Although the global economic crisis that began in 2007 has renewed interest in Keynes among the wider educated public, graduate courses in macroeconomics usually teach little about Keynes and the issues he analyzed, and what little they teach is often wrong (e.g., that Keynes assumed an arbitrarily fixed money wage rate or that he ignored expectations). Consequently, as macroeconomists turn their attention to the possibility, causes and consequences of financial crises and global depression, they do not have access to the insights into these questions produced by earlier generations of economists. The time and attention constraints of theory courses do not allow simply directing the students to the extensive scholarly literature on the economics of Keynes, so this paper offers a suggested introduction to the economics of Keynes for a graduate course in macroeconomics.

To view the access options for this content please click here
Book part
Publication date: 19 August 2019

Christopher Torr

The Austrian economist Ludwig Lachmann claimed that Keynes was a lifelong subjectivist. To evaluate this, we start by distinguishing Keynes’ writings on probability theory…

Abstract

The Austrian economist Ludwig Lachmann claimed that Keynes was a lifelong subjectivist. To evaluate this, we start by distinguishing Keynes’ writings on probability theory from his writings on economics. In the General Theory (1936), Keynes’ treatment of expectations provides the basis for Lachmann’s view that Keynes was a subjectivist at heart. In his Treatise on Probability (1921), Keynes refers explicitly to the subjectivism–objectivism divide in probability theory and pins his colors to the objectivist mast. In this essay, we present the objectivist slant in Keynes’ earlier writings on probability theory. Thereafter, we evaluate the criteria Lachmann employed to cast Keynes as a subjectivist.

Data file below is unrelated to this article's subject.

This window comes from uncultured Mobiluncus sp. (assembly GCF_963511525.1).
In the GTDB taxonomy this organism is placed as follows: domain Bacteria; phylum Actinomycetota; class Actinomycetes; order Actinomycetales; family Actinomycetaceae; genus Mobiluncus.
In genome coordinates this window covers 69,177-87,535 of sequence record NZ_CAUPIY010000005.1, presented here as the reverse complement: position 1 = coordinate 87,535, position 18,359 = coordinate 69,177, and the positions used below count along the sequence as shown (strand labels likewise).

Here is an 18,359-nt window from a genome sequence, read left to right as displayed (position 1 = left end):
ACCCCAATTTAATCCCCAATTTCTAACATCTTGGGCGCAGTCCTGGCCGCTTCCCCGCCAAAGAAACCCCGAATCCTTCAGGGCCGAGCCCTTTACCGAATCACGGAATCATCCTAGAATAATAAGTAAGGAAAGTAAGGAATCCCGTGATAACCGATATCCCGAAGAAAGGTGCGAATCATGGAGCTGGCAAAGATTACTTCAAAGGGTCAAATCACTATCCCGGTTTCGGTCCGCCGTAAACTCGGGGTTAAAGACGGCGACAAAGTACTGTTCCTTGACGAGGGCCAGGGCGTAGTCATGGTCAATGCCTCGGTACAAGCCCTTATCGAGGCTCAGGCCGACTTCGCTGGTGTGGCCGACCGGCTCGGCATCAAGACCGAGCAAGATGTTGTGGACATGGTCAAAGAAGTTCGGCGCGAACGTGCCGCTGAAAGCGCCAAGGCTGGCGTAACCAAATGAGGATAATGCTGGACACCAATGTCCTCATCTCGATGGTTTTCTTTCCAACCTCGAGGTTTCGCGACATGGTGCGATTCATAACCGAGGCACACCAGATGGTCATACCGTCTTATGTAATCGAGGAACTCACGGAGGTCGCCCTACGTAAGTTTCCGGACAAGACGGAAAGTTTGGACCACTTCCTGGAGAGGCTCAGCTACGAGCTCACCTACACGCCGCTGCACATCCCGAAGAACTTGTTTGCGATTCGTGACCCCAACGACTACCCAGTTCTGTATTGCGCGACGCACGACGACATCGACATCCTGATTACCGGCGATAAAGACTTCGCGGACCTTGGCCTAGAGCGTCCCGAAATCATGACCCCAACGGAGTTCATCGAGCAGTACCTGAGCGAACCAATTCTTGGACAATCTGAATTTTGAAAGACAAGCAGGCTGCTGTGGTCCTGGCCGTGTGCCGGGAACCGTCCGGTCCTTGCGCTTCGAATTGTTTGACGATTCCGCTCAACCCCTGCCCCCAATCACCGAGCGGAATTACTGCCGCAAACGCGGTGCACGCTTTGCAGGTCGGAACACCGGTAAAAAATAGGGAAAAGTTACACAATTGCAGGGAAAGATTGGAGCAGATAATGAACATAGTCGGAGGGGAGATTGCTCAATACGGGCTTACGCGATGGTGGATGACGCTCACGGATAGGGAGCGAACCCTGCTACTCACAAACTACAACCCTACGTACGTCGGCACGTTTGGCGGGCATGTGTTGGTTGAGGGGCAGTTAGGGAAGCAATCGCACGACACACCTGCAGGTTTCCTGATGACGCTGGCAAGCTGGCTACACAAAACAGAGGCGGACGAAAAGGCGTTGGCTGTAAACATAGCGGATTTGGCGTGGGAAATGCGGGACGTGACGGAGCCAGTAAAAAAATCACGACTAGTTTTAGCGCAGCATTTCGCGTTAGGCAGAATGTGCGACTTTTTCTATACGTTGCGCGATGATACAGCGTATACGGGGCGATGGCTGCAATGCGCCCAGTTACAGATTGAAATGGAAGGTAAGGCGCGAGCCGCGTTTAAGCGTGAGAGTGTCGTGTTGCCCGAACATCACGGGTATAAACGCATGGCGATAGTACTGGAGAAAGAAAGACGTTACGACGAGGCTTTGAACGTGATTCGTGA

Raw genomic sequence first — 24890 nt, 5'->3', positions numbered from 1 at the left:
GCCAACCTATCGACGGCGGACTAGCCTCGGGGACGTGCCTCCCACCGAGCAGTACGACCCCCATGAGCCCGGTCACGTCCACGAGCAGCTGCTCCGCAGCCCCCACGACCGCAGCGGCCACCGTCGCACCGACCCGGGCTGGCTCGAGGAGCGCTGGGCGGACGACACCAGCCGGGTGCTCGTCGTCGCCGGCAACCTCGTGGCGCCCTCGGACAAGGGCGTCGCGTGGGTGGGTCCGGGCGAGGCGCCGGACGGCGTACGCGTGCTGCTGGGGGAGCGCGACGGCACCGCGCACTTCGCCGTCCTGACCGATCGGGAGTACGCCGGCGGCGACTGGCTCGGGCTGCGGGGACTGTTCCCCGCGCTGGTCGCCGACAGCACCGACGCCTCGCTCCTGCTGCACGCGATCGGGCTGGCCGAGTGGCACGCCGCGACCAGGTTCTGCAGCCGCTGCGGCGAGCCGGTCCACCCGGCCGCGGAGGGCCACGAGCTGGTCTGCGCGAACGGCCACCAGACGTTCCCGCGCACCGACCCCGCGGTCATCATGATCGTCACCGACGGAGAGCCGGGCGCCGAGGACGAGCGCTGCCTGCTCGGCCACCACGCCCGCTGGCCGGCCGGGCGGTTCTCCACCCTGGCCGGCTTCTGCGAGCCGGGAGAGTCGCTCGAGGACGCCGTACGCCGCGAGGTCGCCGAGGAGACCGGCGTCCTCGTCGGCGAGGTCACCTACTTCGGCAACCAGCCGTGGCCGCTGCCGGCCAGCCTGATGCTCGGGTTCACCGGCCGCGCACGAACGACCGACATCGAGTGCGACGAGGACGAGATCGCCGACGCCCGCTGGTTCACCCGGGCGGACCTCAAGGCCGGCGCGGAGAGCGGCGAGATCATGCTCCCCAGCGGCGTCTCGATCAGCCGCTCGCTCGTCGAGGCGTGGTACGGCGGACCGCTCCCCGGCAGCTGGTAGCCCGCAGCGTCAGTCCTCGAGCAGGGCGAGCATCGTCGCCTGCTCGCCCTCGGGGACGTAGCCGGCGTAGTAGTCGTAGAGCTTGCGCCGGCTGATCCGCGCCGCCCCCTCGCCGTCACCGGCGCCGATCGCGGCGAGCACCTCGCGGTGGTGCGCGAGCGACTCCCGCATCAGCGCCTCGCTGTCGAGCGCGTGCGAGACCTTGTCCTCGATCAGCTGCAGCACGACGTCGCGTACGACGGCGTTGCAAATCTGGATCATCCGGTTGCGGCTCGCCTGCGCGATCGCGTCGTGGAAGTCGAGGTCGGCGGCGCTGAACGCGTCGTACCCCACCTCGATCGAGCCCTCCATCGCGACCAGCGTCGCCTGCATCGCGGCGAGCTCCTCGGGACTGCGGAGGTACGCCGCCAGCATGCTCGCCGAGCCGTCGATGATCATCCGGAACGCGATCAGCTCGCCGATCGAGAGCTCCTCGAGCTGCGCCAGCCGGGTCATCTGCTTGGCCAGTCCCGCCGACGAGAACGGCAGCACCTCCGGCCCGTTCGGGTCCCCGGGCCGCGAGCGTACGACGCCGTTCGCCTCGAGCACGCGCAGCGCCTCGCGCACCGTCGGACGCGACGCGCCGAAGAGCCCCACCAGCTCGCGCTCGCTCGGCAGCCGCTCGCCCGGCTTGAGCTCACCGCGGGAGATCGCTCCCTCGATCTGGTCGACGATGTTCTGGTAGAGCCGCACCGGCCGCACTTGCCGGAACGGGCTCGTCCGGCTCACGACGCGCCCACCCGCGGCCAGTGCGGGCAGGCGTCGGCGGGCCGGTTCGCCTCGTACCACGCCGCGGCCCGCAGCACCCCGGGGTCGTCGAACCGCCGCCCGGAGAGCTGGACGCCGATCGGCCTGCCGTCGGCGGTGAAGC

Details

Including a Symposium on Ludwig Lachmann
Type: Book
ISBN: 978-1-78769-862-8

Keywords

To view the access options for this content please click here
Article
Publication date: 1 January 1977

JEREMY BRAY

Keynes' criticisms of Tinbergen's pioneering econometric work are traced back to Keynes' concept of “inductive probability logic”. Induction had already been rejected by…

Abstract

Keynes' criticisms of Tinbergen's pioneering econometric work are traced back to Keynes' concept of “inductive probability logic”. Induction had already been rejected by Popper as the basis of scientific method. He argued that theories could be corroborated but not proved by the failure of attempts to falsify them by observation and experiment. Economic theory is proto‐theory, which is not fully falsifiable, but which yields falsifiable results if appropriate econometric methods, or a method‐theory is applied to it. A useful method‐theory needs to go beyond description and forecasting to policy optimisation.

Details

Journal of Economic Studies, vol. 4 no. 1
Type: Research Article
ISSN: 0144-3585

1 – 10 of over 4000